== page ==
That got some good responses, but one person responded with this comment: “All good points but notice no mention of the Holy Spirit – Packers one weakness.” Now I am often not too thrilled when folks come along and either miss the spirit or point of what I am trying to say, or effectively derail the conversation.

Indeed, I was tempted to simply reply by saying that Pentecostals tend to regard all non-Pentecostals as being ‘weak’ on the Holy Spirit! But I knew the fellow well, and have taught classes with him in the past, and understood where he was coming from. So I said this:

“But he wrote entire books on the Spirit, so it was not really a weakness. When he speaks of things like faith and holiness, he knew full well they were the result of the indwelling Spirit. And if you read his various books, or even my article, you will know that when it came to the charismatic movement, he actually sought to take a mediating position between the pro and con positions.”

Again, a potential theological bunfight was averted, and bridges remain in place. As much as possible, this should be our aim. We are to strive for unity. This is a very key goal for all believers. But, as mentioned, there will come times when doctrinal error must result in separation.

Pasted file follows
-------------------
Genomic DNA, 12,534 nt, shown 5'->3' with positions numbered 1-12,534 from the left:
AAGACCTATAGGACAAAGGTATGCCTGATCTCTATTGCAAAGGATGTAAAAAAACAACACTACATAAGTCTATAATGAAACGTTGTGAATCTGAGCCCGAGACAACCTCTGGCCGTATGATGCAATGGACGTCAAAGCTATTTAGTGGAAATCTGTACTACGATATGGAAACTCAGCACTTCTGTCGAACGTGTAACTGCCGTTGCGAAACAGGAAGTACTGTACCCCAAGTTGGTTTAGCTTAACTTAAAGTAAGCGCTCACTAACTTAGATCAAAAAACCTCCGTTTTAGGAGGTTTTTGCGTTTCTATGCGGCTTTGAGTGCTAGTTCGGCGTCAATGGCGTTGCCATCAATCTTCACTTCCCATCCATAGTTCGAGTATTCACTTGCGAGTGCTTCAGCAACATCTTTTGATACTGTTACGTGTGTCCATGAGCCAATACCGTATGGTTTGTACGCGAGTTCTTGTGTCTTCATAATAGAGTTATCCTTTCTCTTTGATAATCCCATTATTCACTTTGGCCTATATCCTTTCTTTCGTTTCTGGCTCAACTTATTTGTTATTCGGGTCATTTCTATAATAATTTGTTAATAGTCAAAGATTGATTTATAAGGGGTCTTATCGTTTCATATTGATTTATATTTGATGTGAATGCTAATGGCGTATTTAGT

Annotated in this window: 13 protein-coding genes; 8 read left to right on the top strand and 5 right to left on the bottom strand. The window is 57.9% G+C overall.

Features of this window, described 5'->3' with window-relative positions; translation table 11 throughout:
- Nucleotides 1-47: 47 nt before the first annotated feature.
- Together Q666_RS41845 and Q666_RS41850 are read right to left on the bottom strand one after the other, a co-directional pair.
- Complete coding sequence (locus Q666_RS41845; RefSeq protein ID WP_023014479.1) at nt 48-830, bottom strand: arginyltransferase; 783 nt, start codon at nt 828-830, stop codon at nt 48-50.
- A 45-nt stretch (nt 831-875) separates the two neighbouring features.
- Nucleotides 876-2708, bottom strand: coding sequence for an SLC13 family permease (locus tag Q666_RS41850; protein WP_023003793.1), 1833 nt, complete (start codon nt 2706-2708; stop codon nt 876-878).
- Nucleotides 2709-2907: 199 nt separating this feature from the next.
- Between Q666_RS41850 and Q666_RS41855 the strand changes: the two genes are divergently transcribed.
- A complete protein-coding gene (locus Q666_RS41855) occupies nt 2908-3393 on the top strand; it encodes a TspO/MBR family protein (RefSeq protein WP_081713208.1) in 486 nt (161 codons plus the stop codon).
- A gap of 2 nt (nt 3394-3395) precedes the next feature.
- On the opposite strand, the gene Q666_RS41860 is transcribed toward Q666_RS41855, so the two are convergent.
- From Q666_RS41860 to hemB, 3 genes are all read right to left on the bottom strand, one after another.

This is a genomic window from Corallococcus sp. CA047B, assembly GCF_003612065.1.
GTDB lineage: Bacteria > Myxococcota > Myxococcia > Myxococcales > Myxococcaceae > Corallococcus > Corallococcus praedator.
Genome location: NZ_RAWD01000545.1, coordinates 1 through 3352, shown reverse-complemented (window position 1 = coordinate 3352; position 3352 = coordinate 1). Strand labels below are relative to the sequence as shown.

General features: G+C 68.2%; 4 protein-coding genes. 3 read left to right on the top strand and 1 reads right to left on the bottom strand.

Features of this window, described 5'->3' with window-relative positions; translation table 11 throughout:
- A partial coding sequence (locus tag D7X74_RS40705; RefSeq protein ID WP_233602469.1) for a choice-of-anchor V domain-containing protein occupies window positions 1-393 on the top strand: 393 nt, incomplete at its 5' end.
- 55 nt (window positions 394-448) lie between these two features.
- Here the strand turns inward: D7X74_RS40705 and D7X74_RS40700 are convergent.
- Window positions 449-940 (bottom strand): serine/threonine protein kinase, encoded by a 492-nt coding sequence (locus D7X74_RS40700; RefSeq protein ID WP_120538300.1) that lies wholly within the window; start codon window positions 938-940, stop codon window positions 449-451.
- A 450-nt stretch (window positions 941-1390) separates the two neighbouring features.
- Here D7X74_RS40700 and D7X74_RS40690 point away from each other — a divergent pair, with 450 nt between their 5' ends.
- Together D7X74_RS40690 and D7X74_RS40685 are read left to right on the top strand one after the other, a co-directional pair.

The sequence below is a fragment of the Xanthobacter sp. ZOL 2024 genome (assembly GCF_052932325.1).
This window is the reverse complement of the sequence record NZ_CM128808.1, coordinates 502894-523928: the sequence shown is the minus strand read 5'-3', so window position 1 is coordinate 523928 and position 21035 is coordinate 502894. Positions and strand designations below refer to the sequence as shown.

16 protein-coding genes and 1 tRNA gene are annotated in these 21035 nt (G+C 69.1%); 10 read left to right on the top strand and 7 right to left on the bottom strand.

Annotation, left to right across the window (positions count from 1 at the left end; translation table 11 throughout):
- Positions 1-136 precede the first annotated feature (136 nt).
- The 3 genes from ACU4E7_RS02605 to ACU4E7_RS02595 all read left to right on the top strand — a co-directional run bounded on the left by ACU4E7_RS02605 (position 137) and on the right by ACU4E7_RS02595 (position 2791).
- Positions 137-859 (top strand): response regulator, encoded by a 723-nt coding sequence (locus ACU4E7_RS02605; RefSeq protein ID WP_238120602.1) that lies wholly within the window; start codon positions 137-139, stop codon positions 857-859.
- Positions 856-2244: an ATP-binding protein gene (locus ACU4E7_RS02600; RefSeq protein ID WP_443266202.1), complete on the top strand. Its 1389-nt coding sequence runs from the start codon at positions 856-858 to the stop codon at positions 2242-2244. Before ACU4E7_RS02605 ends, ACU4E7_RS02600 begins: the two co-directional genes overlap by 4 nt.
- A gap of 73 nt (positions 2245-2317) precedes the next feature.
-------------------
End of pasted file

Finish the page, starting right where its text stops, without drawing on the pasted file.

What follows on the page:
As Charles Spurgeon put it, “To pursue union at the expense of truth is treason to the Lord Jesus Christ.” So we must be willing to abandon Christian unity when the truth of the gospel is at stake. But so often it is not, and it is a matter of getting along with other believers who have a different take on various theological issues, often doctrines of lesser significance.

The truth is, we need to take with utmost seriousness the prayer of Jesus as found in John 17:20-21. “I do not ask for these only, but also for those who will believe in me through their word, that they may all be one, just as you, Father, are in me, and I in you, that they also may be in us, so that the world may believe that you have sent me.”

(Australians can find the two books mentioned here at Koorong: www.koorong.com )

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8 Responses to On Theological Differences

  • I understand in heaven where only absolute truth is known there is no room for opinions. It is yes or no.